Bifurcated the erstwhile combined National Commission for Scheduled Castes and Scheduled Tribes into
two separate bodies, namely, National Commission for Scheduled Castes (Article 338) and National
Commission for Scheduled Tribes (Article 338-A). Both the Commissions consist of a Chairperson, a
Vice-Chairperson and three other members. They are appointed by the President.
90th Amendment Act,
2003
Provided for maintaining the erstwhile representation of the Scheduled Tribes and non- Scheduled Tribes
in the Assam legislative assembly from the Bodoland Territorial Areas District (Article 332 (6)).
91st Amendment
(2003)
ground of defection shall also be disqualified to be appointed as a minister (Article 75(1B)).
3.The total number of ministers, including the Chief Minister, in the Council of Ministers in a state shall
not exceed 15% of the total strength of the legislative Assembly of that state. But, the number of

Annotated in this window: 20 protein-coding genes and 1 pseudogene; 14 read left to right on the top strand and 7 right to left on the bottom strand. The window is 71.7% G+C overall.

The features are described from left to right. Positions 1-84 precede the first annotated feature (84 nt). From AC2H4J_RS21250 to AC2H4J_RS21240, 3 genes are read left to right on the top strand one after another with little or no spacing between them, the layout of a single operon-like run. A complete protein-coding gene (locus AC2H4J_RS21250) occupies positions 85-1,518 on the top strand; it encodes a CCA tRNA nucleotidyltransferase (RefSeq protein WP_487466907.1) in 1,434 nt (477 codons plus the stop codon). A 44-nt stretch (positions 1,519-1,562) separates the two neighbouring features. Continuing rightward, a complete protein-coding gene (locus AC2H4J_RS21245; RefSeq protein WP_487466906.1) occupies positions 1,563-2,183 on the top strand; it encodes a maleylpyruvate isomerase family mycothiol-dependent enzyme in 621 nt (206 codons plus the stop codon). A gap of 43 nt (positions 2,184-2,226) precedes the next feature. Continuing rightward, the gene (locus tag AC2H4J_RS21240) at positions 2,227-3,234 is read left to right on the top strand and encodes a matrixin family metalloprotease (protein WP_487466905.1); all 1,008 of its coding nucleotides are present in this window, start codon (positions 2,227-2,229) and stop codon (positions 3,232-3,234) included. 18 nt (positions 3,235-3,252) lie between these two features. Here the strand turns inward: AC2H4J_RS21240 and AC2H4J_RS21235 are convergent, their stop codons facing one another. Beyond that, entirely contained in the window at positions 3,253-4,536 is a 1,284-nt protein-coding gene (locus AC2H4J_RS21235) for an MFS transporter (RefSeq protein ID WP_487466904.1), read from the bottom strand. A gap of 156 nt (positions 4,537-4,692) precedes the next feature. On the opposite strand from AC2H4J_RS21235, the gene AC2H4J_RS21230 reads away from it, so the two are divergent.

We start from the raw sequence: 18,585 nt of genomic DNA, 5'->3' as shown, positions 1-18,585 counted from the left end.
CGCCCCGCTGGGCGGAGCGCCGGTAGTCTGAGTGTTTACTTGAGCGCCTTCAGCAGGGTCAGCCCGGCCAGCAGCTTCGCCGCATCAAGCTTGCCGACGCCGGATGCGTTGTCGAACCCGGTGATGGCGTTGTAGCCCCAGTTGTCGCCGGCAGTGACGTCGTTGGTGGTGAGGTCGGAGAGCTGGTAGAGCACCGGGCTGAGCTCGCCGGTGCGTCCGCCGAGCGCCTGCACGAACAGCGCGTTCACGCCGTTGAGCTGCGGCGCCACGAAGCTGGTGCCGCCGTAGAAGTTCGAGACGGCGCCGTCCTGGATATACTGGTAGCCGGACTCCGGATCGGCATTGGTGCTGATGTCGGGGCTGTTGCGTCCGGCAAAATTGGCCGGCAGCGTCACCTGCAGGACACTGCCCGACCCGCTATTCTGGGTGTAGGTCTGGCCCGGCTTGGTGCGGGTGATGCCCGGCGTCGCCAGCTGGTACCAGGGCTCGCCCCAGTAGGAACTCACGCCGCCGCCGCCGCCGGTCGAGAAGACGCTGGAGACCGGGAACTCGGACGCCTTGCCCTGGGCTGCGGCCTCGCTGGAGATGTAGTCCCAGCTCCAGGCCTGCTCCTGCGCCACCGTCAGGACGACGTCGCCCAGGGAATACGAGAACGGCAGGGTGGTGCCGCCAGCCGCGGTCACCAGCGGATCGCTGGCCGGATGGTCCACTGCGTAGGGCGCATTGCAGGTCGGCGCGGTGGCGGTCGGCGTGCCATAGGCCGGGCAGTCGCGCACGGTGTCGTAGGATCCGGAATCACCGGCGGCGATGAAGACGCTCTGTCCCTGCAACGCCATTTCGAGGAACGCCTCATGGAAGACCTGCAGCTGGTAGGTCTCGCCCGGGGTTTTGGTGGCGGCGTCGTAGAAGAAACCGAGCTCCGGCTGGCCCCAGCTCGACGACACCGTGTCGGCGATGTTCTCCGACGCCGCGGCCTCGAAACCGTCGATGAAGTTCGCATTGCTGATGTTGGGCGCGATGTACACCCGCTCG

ministers, including the Chief Minister, in a state shall not be less than 12 (Article 164(1A)).
4.A member of either House of a state legislature belonging to any political party who is disqualified
on the ground of defection shall also be disqualified to be appointed as a minister (Article 164(1B)).
5.A member of either House of Parliament or either House of a State Legislature belonging to any
political party who is disqualified on the ground of defection shall also be disqualified to hold any
remunerative political post. The expression “remunerative political post” means (i) any office under
the central government or a state government where the salary or remuneration for such office is
paid out of the public revenue of the concerned government; or (ii) any office under a body, whether
incorporated or not, which is wholly or partially owned by the central government or a state